From: Bruce Van Scoy <brucev**At_Symbol_Here**BRIGHT.NET>
Subject: Re: [DCHAS-L] Toxic dust handling
Date: June 27, 2012 7:08:23 PM EDT
Reply-To: DCHAS-L <DCHAS-L**At_Symbol_Here**MED.CORNELL.EDU>
Message-ID: <04DF14193E316D44811B9787B948042F2385B57C**At_Symbol_Here**SULFATE.fsidomain.local>

Several years ago when I was considering specifying low-flow ventilated
balance safety enclosures (VBSE) for the handling of highly potent compounds
vs. glove boxes. From experience I knew the problems of proper containment
while properly decontaminating a glove box and the inherent dangers of the
loss of containment due to operator (mal)practices within a negative airflow
containment system. I expected the potential for loss of containment would
be similar (if not higher) when the total exhausted volume of air was
significantly reduced in a low-flow hood vs. those seen within a fume hood.

I requested Flow Sciences develop a training program for the proper use of a
low-flow VBSE, they provided a good video which became a basic training
requirement for everyone who was going use a VBSE. If you are considering a
Flow Sciences hood, request the employee training program information.
Additionally, Flow Sciences provided a video on how to provide full
containment during a bag-in/bag-out filter changing procedure. Just food
for thought...

-----Original Message-----
From: DCHAS-L Discussion List [mailto:dchas-l**At_Symbol_Here**MED.CORNELL.EDU] On Behalf Of
Michael E. Richardson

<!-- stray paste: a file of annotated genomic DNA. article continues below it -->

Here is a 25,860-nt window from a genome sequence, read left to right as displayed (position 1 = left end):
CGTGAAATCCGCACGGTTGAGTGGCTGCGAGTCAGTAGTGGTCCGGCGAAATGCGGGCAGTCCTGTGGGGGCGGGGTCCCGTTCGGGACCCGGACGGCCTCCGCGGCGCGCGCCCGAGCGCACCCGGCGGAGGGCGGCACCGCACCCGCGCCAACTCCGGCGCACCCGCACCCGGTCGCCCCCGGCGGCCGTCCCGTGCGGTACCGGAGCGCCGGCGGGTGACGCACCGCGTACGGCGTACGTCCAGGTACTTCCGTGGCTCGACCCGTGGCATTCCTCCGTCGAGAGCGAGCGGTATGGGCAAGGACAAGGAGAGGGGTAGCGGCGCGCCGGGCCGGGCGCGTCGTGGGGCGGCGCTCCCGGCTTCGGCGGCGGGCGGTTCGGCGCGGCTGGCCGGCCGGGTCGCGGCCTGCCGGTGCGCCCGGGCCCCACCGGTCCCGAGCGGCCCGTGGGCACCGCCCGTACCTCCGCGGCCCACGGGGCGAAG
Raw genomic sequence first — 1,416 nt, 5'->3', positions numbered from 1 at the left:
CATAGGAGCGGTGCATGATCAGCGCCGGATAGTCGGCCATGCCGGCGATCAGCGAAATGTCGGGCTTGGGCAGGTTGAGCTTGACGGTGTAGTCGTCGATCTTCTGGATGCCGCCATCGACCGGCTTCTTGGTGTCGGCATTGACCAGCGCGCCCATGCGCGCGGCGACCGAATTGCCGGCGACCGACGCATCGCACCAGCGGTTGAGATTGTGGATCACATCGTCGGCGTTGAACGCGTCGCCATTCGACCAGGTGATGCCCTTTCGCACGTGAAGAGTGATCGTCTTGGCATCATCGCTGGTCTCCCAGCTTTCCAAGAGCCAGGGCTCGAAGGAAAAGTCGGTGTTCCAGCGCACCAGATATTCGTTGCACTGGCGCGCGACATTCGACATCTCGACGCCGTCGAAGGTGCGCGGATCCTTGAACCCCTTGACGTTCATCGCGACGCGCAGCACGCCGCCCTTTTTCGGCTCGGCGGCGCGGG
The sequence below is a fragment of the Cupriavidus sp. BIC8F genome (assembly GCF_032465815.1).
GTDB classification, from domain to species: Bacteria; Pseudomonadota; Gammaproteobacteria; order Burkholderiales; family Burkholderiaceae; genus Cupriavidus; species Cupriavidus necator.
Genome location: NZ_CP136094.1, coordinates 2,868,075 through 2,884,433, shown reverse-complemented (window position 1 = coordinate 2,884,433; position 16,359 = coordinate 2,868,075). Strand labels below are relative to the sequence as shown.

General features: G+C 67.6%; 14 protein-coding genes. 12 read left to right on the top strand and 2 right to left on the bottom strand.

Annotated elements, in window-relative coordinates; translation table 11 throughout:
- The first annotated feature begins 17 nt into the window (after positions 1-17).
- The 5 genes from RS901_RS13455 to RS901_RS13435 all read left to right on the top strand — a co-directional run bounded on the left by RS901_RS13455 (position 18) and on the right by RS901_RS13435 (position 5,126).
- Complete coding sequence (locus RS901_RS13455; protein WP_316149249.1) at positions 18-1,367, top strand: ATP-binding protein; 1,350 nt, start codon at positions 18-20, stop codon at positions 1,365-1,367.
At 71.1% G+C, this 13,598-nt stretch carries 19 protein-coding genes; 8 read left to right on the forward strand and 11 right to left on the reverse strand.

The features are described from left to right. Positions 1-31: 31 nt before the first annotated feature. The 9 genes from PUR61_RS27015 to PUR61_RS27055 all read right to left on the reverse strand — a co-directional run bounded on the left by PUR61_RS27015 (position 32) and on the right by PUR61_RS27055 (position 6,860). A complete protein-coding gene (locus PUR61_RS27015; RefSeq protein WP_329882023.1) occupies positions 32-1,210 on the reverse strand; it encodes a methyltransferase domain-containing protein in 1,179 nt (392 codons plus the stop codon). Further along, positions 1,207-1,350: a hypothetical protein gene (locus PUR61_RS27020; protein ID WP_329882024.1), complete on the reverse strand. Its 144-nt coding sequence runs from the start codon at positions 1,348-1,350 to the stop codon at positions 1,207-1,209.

Sent: Wednesday, June 27, 2012 9:40 AM
Subject: Re: [DCHAS-L] Toxic dust handling

Flow Sciences in Leland, NC provides enclosures for just this type
of application among others. We have test data from our own testing and
third party certifiers that prove the enclosures work to protect product and

Take a look at this link:

Mike Richardson

-----Original Message-----
From: DCHAS-L Discussion List [mailto:dchas-l**At_Symbol_Here**MED.CORNELL.EDU] On Behalf Of
Ralph B Stuart
Sent: Tuesday, June 26, 2012 12:42 PM
Subject: [DCHAS-L] Toxic dust handling

A question has arisen here about the best practices for handling dusts known
to be unusually toxic, such as teratogens or mutagens. It appears from
google searches that many academic Standard Operating Procedures recommend
using these dusts in a fume hood. This seems counter-intuitive to me, as
strong air flows around these dusts would seem to create a housekeeping
challenge by dispersing the dust around the use area. This could lead to
unnecessary contamination of someone's hands as they work with the material.
In addition, the ergonomics of performing delicate operations, such as
handling dusts, in a hood can be a challenge due to their one size fits all

Prudent Practices indicates that highly toxic dusts should be used in a
hood, but that seems to be rolled up in the same recommendation as for
handling gases and vapors. It seems to me that dusts present distinct
hygiene challenges from gases and vapors. I wonder if anyone has addressed
this issue with specific rules that distinguish between these kinds of

Thanks for any information about this.

- Ralph

Ralph Stuart CIH
Laboratory Ventilation Specialist
Department of Environmental Health and Safety Cornell University


Previous post   |  Top of Page   |   Next post

The content of this page reflects the personal opinion(s) of the author(s) only, not the American Chemical Society, ILPI, Safety Emporium, or any other party. Use of any information on this page is at the reader's own risk. Unauthorized reproduction of these materials is prohibited. Send questions/comments about the archive to
The maintenance and hosting of the DCHAS-L archive is provided through the generous support of Safety Emporium.